There are many character evolutions focusing on cartoons, movies and games, but it’s really hard to find one that puts emphasis on comic books. Today we’ll be covering the Harley Quinn Evolution, but be sure to leave a suggestion in comments, because there are more evolutions coming in the future!
Harley Quinn was created by Paul Dini and Bruce Timm in September 1992. Her real name is Harleen Quinzel. She was a physician psychiatrist and a psychologist, who was assigned to treat the Joker in Arkham Asylum. She quickly fell in love with him and became his loyal sidekick.
Before we get into exploring how Harley made her debut in the DC comics, it’s worth mentioning that she’s a cartoon character who was later introduced into the comic book world, as opposed to most of the DC characters. Harley first appeared in the episode called “Joker’s Favor” in Batman: The Animated Series. She was portrayed and largely inspired by the actress Arleen Sorkin. One big similarity is that the name Harleen is a reference to the actress’ name “Arleen”. The other one is her costume, inspired by the jester outfit Arleen Sorkin wore in an episode of Days of Our Lives.
Harley was first intended to be in just one episode, but the character became so popular, that she made numerous appearances in the DC Animated Universe, eventually making her way into the DC Universe canon.
Harley Quinn made her comic debut in September 1993 in the twelfth issue of the Batman Adventures. This comic book was created to tie-in with Batman: The Animated Series. It is kept in the style of Bruce Timm’s cartoon, not connected to the regular DC Universe. This lead to a spin-off graphic novel titled The Batman Adventures: Mad Love in 1994. The issue focused on Harley’s backstory, how she fell in love with the Joker and how she became the character we all know and love today.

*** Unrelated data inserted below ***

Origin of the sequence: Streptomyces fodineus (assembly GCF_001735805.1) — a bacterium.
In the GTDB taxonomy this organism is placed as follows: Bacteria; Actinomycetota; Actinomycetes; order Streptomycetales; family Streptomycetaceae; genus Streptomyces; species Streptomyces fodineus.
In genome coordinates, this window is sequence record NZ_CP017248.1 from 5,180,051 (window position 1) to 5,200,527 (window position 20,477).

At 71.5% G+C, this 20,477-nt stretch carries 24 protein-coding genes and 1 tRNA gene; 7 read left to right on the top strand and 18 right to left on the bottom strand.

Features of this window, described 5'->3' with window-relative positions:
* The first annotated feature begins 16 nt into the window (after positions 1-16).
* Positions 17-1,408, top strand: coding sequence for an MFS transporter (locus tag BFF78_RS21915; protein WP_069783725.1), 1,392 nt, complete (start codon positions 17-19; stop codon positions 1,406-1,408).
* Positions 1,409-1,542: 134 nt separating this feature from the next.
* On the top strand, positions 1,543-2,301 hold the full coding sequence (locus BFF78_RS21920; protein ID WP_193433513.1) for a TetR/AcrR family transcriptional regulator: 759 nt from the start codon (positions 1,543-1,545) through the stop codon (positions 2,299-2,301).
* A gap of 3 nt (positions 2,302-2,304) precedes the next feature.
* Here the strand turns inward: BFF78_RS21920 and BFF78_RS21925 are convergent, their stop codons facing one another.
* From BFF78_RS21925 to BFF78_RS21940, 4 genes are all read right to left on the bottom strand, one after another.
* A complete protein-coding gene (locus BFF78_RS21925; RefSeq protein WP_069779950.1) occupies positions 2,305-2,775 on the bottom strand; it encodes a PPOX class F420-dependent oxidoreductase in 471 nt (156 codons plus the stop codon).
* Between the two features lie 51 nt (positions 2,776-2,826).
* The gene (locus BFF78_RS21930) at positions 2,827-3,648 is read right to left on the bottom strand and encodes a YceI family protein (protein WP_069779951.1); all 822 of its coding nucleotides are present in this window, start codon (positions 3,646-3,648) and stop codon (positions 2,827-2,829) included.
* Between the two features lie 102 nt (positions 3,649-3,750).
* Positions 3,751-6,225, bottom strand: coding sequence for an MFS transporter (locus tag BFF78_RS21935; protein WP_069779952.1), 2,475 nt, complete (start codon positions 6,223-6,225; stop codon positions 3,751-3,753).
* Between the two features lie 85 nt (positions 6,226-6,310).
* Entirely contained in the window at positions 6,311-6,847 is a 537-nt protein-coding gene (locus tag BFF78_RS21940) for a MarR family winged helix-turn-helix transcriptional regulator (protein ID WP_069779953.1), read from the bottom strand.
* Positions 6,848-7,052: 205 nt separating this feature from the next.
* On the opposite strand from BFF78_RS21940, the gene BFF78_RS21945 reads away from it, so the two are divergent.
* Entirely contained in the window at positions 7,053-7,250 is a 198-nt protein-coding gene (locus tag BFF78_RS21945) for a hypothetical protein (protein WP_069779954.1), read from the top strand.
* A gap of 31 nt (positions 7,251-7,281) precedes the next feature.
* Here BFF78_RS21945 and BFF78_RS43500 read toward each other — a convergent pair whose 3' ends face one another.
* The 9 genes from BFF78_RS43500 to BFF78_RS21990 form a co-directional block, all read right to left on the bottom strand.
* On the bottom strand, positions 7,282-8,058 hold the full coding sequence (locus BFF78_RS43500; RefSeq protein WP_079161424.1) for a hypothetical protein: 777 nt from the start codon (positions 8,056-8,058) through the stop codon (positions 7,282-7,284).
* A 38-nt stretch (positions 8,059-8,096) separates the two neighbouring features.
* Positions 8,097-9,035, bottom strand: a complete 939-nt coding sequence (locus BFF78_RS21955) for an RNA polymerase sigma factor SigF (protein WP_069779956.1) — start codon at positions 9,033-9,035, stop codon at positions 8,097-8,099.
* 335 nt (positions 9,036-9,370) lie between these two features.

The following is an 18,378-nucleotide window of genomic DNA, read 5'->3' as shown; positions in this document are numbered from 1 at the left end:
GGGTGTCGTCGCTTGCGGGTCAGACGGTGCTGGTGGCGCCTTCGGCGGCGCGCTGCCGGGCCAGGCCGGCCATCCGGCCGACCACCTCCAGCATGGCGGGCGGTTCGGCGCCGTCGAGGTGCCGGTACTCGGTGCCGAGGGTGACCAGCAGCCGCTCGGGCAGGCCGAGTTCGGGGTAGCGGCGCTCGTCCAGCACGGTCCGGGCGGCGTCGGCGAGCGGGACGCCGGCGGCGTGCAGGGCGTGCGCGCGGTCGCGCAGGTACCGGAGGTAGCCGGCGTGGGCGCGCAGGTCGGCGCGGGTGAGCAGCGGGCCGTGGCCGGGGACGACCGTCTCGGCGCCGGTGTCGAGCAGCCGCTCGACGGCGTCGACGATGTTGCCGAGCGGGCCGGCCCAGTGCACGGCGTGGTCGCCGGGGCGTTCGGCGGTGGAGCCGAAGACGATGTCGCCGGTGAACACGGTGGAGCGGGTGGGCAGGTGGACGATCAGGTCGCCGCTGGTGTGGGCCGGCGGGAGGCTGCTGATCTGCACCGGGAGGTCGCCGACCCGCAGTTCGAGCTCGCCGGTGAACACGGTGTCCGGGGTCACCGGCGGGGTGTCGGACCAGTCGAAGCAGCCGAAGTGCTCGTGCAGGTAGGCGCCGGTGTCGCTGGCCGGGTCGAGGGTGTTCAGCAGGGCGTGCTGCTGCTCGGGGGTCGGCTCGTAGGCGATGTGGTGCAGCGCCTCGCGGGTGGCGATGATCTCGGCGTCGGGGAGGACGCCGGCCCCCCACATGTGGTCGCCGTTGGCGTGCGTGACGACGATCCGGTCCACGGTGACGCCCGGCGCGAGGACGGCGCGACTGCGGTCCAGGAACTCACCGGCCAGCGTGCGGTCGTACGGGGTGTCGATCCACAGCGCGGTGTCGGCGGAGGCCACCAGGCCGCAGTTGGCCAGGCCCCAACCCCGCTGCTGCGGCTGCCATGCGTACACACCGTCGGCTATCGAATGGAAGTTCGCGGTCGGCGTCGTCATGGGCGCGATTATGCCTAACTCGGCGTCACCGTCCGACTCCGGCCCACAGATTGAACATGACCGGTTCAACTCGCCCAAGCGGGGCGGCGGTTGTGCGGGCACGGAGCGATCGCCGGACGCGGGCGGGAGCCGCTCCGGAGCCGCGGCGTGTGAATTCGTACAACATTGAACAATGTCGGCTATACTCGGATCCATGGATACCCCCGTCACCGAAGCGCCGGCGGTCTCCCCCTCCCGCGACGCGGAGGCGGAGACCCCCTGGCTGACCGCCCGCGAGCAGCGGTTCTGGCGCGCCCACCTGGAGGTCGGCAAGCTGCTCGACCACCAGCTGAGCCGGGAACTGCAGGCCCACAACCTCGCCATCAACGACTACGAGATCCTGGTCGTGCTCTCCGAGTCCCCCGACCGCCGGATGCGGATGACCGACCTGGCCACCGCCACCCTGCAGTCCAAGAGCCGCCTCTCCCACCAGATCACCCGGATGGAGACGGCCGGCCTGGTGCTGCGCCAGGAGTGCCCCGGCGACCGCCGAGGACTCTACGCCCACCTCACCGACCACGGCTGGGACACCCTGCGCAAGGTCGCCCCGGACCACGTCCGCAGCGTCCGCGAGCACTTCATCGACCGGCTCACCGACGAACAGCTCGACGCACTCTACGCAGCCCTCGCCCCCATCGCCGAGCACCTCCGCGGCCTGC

It’s also worth mentioning that before Harley made her way into the DC Canon, a version of Harley was introduced in Batman: Thrillkiller in 1997. The story was set in the early 60s, portraying the character in a skimpier version of the Jester outfit. Her exposed legs and knee-high boots gave her a Wonder Woman-like look, while her hat had three pompoms instead of two. She was in a romantic relationship with a female version of the Joker, named Bianca Steeplechase.
Another alternate version of Harley made a cameo in Elsewords 80-page Giant as a part of the Harley-Ivy music band. It was heavily implied the two were lesbian lovers.
In the year 1999, the character was officially introduced into DC Canon in the one-shot called Batman: Harley Quinn. The cover by Alex Ross became one of the most iconic covers in DC Comics history. The story talks about how Joker is fed up with having Harley around. He shoots her off in a rocket. A bit drastic, right? Maybe, but it actually turned out quite well for Harley, since she was found by Poison Ivy, after crashing in her park. Ivy saved her life with a special formula that enhanced her agility and strength. Harley hit Ivy’s soft spot when she told her what happened and they both set out to get revenge against the Joker. It was at that moment when we were introduced to the relationship between Harley and Ivy in the DC canon.
Fast forward to the year 2000 when Harley gets her very first solo comic book, lasting till January 2004. The 38-issue series delves into Harley’s years in college, with multiple appearances by the Joker and Poison Ivy, as well as lots of guest appearances by characters like Big Barda, Bizarro or the Man of Steel himself. She still rocks her classic Jester outfit and she’s still one hundred percent nuts.
Following the popularity of The Batman cartoon series, a comic book spin-off, titled The Batman Strikes was created in the year 2004. Harley Quinn’s look was the same as the one in the animated show.
Three years later in a crossover between Batman and the Spirit, Harley initially appears disguised as a flight attendant, who is trying to silence the two main characters for good. Oh, and speaking of silence, she didn’t speak once when she was a part of the 2008 Joker graphic novel, they didn’t, however, forget to make her pose as a stripper.